The Diana Jones Award is an annual award created to publicly acknowledge excellence in gaming. The award was first made for the year 2000, and the first award ceremony was on August 4, 2001.
By Ron Edwards
Published by Adept Press
Fresh, mathematically honest, direct, and patently concerned with good game-play, Sorcerer is a marvel of RPG design. First self-published online for as a for-sale PDF, Sorcerer—together with its creator and publisher Ron Edwards—represent the potential of the independent innovator in today’s RPG industry. Now available in hard cover, Sorcerer stands above competitors in elegance and intelligence.
Sorcerer is a rules-light, modern-day RPG about people who control demons (or try to). The game focuses on what the characters want and what they’ll do to get it.
Sorcerer is remarkable for the amount of freedom it provides to (or demands from) gamemasters and players. The game has no setting (no would-be fiction masquerading as world background). The gamemaster determines not just the campaign’s physical and social environment, but also the metaphysical foundation of the game. The GM even determines such central concepts as what demons are and what the Humanity score represents.
The rules of sorcery provide the fixed element in campaign creation, the core around which the campaign is built. The rules allow characters to contact, summon, bind, punish, contain, and banish demons. Each demon has a need, which it is the sorcerer’s responsibility to satisfy.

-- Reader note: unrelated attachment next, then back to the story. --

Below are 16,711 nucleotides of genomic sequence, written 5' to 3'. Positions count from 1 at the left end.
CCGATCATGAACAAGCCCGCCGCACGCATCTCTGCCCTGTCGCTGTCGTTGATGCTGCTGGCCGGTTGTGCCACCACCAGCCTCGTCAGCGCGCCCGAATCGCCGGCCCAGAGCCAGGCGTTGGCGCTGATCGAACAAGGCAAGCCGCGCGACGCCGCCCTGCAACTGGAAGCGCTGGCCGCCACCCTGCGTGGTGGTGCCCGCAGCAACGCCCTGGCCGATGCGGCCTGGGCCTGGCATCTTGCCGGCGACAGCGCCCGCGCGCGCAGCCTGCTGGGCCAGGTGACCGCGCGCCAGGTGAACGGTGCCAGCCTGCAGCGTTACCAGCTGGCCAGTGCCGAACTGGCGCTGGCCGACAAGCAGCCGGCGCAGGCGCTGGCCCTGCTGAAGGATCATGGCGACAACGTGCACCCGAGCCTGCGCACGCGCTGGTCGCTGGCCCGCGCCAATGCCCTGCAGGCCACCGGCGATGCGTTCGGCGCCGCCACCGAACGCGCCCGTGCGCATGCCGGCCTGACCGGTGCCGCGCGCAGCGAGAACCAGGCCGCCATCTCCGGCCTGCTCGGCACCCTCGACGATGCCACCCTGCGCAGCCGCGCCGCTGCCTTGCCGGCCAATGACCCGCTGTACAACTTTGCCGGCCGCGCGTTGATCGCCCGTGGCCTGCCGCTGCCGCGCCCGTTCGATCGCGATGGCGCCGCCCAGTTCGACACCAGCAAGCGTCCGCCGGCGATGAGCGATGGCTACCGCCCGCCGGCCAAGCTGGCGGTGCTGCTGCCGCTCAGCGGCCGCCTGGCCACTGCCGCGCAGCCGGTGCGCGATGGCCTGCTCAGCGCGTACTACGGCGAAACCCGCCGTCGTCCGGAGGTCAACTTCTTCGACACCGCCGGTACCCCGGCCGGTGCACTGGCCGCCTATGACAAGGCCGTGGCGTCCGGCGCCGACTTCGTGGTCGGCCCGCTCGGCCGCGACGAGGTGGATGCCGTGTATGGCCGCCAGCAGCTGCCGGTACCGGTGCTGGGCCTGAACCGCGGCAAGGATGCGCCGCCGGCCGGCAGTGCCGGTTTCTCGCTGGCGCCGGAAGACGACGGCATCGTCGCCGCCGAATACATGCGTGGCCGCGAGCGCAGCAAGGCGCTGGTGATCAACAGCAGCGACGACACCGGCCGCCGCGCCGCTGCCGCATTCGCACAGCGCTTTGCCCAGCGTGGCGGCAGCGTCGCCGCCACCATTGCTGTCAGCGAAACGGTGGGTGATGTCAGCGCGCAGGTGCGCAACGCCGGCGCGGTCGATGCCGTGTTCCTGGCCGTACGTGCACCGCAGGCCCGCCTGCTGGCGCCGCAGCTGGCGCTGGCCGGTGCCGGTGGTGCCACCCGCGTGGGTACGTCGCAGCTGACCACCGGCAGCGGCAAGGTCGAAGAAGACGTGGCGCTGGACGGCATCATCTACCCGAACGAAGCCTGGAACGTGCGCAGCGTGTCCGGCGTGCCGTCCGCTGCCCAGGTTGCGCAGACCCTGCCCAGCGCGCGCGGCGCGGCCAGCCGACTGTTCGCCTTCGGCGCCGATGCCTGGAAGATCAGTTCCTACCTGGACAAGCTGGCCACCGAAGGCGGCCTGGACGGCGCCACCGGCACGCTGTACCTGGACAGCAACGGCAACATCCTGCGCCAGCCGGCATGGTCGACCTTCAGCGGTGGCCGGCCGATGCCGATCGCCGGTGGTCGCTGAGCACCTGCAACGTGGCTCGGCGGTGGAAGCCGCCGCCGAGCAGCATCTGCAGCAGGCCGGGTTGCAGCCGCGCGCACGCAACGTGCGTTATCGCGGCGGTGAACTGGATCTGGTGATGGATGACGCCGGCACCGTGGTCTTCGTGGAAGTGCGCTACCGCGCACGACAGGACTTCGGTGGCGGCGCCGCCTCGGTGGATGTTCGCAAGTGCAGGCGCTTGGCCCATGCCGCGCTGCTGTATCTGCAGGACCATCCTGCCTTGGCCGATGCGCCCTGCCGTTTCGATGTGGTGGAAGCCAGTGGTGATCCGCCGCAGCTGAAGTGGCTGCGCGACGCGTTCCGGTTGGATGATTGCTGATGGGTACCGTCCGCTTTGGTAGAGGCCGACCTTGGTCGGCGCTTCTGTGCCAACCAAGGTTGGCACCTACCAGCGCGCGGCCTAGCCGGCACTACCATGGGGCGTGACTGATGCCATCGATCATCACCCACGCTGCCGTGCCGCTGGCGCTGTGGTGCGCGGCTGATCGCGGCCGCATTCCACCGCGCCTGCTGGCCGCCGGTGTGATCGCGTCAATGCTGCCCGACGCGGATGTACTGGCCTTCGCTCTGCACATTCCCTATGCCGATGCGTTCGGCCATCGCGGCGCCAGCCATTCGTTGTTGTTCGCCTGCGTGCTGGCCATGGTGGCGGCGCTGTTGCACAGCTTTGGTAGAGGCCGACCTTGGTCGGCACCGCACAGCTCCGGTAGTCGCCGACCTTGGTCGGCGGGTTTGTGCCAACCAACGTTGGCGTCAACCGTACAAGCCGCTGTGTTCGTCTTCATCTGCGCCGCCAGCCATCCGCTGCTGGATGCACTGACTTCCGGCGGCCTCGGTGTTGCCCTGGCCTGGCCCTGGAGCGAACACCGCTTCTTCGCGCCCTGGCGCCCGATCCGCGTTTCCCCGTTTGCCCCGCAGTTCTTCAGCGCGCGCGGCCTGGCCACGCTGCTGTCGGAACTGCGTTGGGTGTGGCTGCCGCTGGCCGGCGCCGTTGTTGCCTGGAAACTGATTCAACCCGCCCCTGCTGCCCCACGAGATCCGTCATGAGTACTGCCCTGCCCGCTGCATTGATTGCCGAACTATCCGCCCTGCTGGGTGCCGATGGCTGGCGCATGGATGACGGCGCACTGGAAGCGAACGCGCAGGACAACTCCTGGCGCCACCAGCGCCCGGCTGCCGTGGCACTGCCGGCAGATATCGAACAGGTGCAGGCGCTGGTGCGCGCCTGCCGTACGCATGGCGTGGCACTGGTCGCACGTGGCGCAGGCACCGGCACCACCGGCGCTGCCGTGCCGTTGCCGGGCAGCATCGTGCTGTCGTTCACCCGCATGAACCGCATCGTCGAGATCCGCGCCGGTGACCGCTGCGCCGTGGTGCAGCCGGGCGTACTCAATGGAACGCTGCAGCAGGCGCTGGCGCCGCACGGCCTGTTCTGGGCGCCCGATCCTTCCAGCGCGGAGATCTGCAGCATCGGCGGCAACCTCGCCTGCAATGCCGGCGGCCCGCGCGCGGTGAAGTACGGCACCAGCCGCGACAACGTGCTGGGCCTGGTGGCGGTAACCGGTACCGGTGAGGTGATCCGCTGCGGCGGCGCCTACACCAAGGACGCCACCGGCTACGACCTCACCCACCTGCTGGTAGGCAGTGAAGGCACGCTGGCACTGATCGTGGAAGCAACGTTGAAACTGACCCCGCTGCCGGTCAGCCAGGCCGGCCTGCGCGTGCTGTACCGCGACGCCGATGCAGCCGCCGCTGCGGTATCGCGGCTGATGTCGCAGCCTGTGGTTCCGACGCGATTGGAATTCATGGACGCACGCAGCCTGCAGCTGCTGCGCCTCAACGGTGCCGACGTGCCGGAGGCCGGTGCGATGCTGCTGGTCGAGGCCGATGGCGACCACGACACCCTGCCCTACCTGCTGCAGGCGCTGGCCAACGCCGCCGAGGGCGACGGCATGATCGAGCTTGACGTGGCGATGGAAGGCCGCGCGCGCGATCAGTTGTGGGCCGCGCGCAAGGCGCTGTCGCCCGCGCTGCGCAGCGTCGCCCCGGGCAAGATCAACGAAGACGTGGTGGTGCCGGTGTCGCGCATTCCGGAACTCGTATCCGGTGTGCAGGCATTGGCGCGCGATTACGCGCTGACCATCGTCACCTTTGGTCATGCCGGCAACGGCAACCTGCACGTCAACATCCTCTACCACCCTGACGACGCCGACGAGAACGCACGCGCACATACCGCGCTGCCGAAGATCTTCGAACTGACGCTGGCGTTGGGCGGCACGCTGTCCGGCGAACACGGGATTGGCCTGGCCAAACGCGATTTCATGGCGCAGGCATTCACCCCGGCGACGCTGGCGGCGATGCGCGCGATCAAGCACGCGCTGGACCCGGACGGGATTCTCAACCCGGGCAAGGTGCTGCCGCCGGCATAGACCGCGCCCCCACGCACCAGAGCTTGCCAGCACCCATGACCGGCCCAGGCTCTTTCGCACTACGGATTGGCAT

Sorcerer’s dice-rolling mechanic is a masterstroke. It at once allows any capability or difficulty to be defined by a single number (the number of dice rolled) while still determining success, how strong the success is, and how that success affects other actions.
At every point, Sorcerer boasts details that engage the players in roleplaying their characters more fully. Some roleplaying features are familiar, such as free-form descriptors for a character’s attributes. Others are refreshingly new, such as a character’s ‘kicker’, the startling introductory scene that impels the character into the campaign and that one invents for one’s own character.
In addition to designing Sorcerer, Ron dedicated himself to continuous online playtesting, blazing important landmarks along the trail of electronic games publishing. In the year 2001, Ron’s willingness to put his money where his mouth is by going to hardback, his visible and constant dedication to the craft and art of games design, his tireless encouragement of creator ownership, and his successful nurturing of an online forum dedicated to creator-controlled games have leveraged a mere brilliant game design into the seed crystal of something with the potential to greatly improve adventure gaming.